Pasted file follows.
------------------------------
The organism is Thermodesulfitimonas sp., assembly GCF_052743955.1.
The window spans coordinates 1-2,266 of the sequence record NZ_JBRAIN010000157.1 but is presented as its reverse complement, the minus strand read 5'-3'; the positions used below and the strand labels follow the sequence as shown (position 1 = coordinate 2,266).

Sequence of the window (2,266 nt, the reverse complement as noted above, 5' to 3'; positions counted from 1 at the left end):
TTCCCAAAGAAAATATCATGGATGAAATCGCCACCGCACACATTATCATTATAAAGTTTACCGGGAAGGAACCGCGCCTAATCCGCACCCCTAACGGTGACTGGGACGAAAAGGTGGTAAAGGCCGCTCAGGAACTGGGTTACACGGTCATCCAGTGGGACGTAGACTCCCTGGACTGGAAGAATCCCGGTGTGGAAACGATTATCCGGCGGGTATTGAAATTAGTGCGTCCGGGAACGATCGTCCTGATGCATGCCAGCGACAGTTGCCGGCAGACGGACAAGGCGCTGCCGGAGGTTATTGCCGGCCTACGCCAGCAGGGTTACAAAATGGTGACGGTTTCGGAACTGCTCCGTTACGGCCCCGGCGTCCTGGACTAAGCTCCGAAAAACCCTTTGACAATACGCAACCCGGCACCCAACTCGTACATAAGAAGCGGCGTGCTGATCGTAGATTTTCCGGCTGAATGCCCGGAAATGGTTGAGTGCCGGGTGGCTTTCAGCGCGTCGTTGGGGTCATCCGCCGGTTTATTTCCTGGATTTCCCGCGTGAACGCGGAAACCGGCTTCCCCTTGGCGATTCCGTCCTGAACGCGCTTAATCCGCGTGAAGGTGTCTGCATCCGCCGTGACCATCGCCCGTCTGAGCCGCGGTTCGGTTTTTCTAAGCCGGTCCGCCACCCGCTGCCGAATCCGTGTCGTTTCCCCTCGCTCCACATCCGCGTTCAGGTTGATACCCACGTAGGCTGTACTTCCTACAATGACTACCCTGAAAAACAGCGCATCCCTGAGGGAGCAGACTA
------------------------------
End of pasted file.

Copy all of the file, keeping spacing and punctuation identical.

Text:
The organism is Thermodesulfitimonas sp., assembly GCF_052743955.1.
The window spans coordinates 1-2,266 of the sequence record NZ_JBRAIN010000157.1 but is presented as its reverse complement, the minus strand read 5'-3'; the positions used below and the strand labels follow the sequence as shown (position 1 = coordinate 2,266).

Sequence of the window (2,266 nt, the reverse complement as noted above, 5' to 3'; positions counted from 1 at the left end):
TTCCCAAAGAAAATATCATGGATGAAATCGCCACCGCACACATTATCATTATAAAGTTTACCGGGAAGGAACCGCGCCTAATCCGCACCCCTAACGGTGACTGGGACGAAAAGGTGGTAAAGGCCGCTCAGGAACTGGGTTACACGGTCATCCAGTGGGACGTAGACTCCCTGGACTGGAAGAATCCCGGTGTGGAAACGATTATCCGGCGGGTATTGAAATTAGTGCGTCCGGGAACGATCGTCCTGATGCATGCCAGCGACAGTTGCCGGCAGACGGACAAGGCGCTGCCGGAGGTTATTGCCGGCCTACGCCAGCAGGGTTACAAAATGGTGACGGTTTCGGAACTGCTCCGTTACGGCCCCGGCGTCCTGGACTAAGCTCCGAAAAACCCTTTGACAATACGCAACCCGGCACCCAACTCGTACATAAGAAGCGGCGTGCTGATCGTAGATTTTCCGGCTGAATGCCCGGAAATGGTTGAGTGCCGGGTGGCTTTCAGCGCGTCGTTGGGGTCATCCGCCGGTTTATTTCCTGGATTTCCCGCGTGAACGCGGAAACCGGCTTCCCCTTGGCGATTCCGTCCTGAACGCGCTTAATCCGCGTGAAGGTGTCTGCATCCGCCGTGACCATCGCCCGTCTGAGCCGCGGTTCGGTTTTTCTAAGCCGGTCCGCCACCCGCTGCCGAATCCGTGTCGTTTCCCCTCGCTCCACATCCGCGTTCAGGTTGATACCCACGTAGGCTGTACTTCCTACAATGACTACCCTGAAAAACAGCGCATCCCTGAGGGAGCAGACTA